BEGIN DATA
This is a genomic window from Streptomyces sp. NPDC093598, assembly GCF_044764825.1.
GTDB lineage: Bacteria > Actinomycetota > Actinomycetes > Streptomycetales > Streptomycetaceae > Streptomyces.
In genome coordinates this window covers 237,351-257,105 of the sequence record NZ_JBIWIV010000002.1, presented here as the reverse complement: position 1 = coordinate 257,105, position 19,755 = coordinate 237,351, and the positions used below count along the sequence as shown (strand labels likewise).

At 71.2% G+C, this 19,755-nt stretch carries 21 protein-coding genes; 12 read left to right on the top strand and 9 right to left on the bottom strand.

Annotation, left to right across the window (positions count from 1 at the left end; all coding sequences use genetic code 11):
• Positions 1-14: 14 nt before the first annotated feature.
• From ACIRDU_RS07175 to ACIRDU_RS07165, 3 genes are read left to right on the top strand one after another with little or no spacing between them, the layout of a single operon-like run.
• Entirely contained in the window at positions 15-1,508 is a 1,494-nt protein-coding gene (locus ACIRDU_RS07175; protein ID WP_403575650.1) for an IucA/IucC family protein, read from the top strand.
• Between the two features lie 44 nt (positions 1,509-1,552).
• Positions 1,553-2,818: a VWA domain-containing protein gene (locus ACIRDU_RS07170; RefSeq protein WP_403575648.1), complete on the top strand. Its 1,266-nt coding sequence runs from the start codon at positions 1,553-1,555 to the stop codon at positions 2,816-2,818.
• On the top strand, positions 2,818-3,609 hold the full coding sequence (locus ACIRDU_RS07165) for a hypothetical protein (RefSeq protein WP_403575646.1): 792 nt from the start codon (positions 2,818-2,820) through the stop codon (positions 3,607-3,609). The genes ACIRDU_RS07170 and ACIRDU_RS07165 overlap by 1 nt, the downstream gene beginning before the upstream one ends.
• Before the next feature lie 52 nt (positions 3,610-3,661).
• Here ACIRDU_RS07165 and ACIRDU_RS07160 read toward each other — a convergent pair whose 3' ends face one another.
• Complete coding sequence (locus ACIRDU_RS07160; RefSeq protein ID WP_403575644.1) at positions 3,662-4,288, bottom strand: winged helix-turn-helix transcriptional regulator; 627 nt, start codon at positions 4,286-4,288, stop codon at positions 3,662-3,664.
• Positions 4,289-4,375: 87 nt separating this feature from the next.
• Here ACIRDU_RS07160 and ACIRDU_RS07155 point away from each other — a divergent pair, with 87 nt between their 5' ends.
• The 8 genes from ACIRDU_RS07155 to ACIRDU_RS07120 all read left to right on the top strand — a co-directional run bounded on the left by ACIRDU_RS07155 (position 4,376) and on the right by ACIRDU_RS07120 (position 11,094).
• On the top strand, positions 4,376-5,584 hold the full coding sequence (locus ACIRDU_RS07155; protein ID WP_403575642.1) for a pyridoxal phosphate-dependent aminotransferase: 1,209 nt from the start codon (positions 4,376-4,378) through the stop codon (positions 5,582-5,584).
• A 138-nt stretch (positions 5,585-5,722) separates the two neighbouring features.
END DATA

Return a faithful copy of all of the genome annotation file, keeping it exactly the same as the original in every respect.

This is a genomic window from Streptomyces sp. NPDC093598, assembly GCF_044764825.1.
GTDB lineage: Bacteria > Actinomycetota > Actinomycetes > Streptomycetales > Streptomycetaceae > Streptomyces.
In genome coordinates this window covers 237,351-257,105 of the sequence record NZ_JBIWIV010000002.1, presented here as the reverse complement: position 1 = coordinate 257,105, position 19,755 = coordinate 237,351, and the positions used below count along the sequence as shown (strand labels likewise).

At 71.2% G+C, this 19,755-nt stretch carries 21 protein-coding genes; 12 read left to right on the top strand and 9 right to left on the bottom strand.

Annotation, left to right across the window (positions count from 1 at the left end; all coding sequences use genetic code 11):
• Positions 1-14: 14 nt before the first annotated feature.
• From ACIRDU_RS07175 to ACIRDU_RS07165, 3 genes are read left to right on the top strand one after another with little or no spacing between them, the layout of a single operon-like run.
• Entirely contained in the window at positions 15-1,508 is a 1,494-nt protein-coding gene (locus ACIRDU_RS07175; protein ID WP_403575650.1) for an IucA/IucC family protein, read from the top strand.
• Between the two features lie 44 nt (positions 1,509-1,552).
• Positions 1,553-2,818: a VWA domain-containing protein gene (locus ACIRDU_RS07170; RefSeq protein WP_403575648.1), complete on the top strand. Its 1,266-nt coding sequence runs from the start codon at positions 1,553-1,555 to the stop codon at positions 2,816-2,818.
• On the top strand, positions 2,818-3,609 hold the full coding sequence (locus ACIRDU_RS07165) for a hypothetical protein (RefSeq protein WP_403575646.1): 792 nt from the start codon (positions 2,818-2,820) through the stop codon (positions 3,607-3,609). The genes ACIRDU_RS07170 and ACIRDU_RS07165 overlap by 1 nt, the downstream gene beginning before the upstream one ends.
• Before the next feature lie 52 nt (positions 3,610-3,661).
• Here ACIRDU_RS07165 and ACIRDU_RS07160 read toward each other — a convergent pair whose 3' ends face one another.
• Complete coding sequence (locus ACIRDU_RS07160; RefSeq protein ID WP_403575644.1) at positions 3,662-4,288, bottom strand: winged helix-turn-helix transcriptional regulator; 627 nt, start codon at positions 4,286-4,288, stop codon at positions 3,662-3,664.
• Positions 4,289-4,375: 87 nt separating this feature from the next.
• Here ACIRDU_RS07160 and ACIRDU_RS07155 point away from each other — a divergent pair, with 87 nt between their 5' ends.
• The 8 genes from ACIRDU_RS07155 to ACIRDU_RS07120 all read left to right on the top strand — a co-directional run bounded on the left by ACIRDU_RS07155 (position 4,376) and on the right by ACIRDU_RS07120 (position 11,094).
• On the top strand, positions 4,376-5,584 hold the full coding sequence (locus ACIRDU_RS07155; protein ID WP_403575642.1) for a pyridoxal phosphate-dependent aminotransferase: 1,209 nt from the start codon (positions 4,376-4,378) through the stop codon (positions 5,582-5,584).
• A 138-nt stretch (positions 5,585-5,722) separates the two neighbouring features.